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Published by X. F. Pine
This story concerns a mysterious treehouse found in the woods at the end of an innocent summer.
This story concerns a mysterious treehouse found in the woods at the end of an innocent summer.

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categoriesBook Excerpts
Published by: X. F. Pine on Nov 03, 2013
Copyright:Attribution Non-commercial


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Alfred shows up with a gun that he
borrowed from his Stepfather’s bureau. Dennis
arrives with a handsaw that is almost as big as he is. We will use the saw to cut the enemy treehouse down permanently. This treehouse is far in the woods and we have to hike to get there. The construction was built by invisible kids who have been stealing from backyards across the neighborhood. We are sick and tired of it. Over the last two summers we built our own immense treehouse at the edge of the cliff at the bottom of my backyard. Our treehouse is built out of wood we found from an abandoned construction site on Union Hill Road. We carried what we could through  yards at dusk all summer. The only money we spent was on new nails and some rope. Our treehouse is built within the center of a massive gray swamp maple with ten trunks that resemble two outstretched hands; palms touching and fingers pointing up. Our treehouse has three floors and a drawbridge on pulleys that go to another set of trees. It is like an immense ship that creaks in the wind. We know
it would be famous, but we don’t want the
general public to know. We built ladders out of
two by fours far up the trunks to the top of the tree. Alfred has trouble getting down sometimes as he is a little overweight but Dennis is like a monkey when he gets into the trees. He has the ability to climb up faster and further than anyone I know. In a few weeks school will start up again and we will all have to go back inside and be trapped in classrooms listening to teachers drone on and on. It is our last chance to destroy the other enemy treehouse. I caught a glimpse of the structure myself on a scouting mission and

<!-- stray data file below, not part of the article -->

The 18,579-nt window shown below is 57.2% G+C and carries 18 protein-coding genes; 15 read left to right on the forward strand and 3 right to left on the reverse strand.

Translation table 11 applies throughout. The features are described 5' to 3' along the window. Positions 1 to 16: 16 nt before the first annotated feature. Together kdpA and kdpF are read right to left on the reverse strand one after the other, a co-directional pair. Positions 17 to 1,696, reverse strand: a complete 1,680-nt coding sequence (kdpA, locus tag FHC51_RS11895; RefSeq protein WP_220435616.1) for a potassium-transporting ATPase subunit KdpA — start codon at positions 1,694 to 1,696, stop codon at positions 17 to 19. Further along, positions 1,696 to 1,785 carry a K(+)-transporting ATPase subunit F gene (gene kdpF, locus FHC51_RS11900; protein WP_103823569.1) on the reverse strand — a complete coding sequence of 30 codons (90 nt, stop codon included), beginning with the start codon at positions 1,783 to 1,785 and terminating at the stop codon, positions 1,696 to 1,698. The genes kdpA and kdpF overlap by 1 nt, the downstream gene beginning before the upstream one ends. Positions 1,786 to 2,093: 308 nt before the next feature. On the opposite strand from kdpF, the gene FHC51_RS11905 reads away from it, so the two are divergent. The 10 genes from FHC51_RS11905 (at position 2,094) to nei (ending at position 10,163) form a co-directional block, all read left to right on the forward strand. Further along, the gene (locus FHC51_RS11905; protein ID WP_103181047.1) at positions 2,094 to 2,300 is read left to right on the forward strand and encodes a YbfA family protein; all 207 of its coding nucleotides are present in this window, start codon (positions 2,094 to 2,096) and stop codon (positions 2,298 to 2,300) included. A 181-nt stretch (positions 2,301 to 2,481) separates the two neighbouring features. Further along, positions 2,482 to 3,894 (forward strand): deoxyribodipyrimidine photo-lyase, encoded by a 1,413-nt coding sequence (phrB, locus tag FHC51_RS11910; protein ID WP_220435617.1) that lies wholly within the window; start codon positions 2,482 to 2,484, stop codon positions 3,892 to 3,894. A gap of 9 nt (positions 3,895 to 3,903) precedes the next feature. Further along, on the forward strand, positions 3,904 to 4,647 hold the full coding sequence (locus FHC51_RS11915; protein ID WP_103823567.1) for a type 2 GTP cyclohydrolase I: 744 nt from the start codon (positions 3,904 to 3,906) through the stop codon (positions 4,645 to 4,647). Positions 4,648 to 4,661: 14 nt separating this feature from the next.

recognized my neighbor’s stolen lawn furniture
sitting on a platform high in the trees. I also saw the hammock that disappeared from my own backyard a few weeks ago. We discuss who the kids might be as we
venture through the trails. It’s a Saturday
morning and none of our parents know we are doing this. Dennis says the kids must have weapons. All I have is a small pocketknife. Alfred takes the gun out of his backpack and waves it
around. It’s a small harmless BB gun but I don’t
know the difference. The gun makes me nervous as Alfred has no common sense whatsoever but th
at’s why he’s one of my best friends. I tell
them to be careful of all the poison ivy near the trail.
Alfred tries to shoot out an insulator on one of the telephone poles near the cliff. He misses.  The cliff goes down to the train tracks where
kids aren’t supposed to go. We’ve been told by
everyone that killers and druggies hang out down there under the bridges. On occasion we have put nickels and pennies on the tracks to see them become flattened and misshapen. At 5:20 pm the diesel train comes by and there are stories that kids
have gotten sucked up into the engine. It’s a
rush to stand in the middle of the Union Street Bridge when the diesel passes underneath.  The sun is hot, but there is coolness under the canopy. We meander by the giant clay mound near where neighbors collectively dump their lawn clippings. The grass has the most unique sweet smell of fermentation in the late summer. Alfred talks about how his step-father was eighteen in Vietnam and how all they used to do was smoke pot and fire a large cannons under camo nets. They never saw the enemy just like us he says. As we trudge on Dennis points out that we are near the old rock that sits on the edge of the cliff. The rock is reportedly the giant tomb of an old Indian that lies underneath. It has a vague

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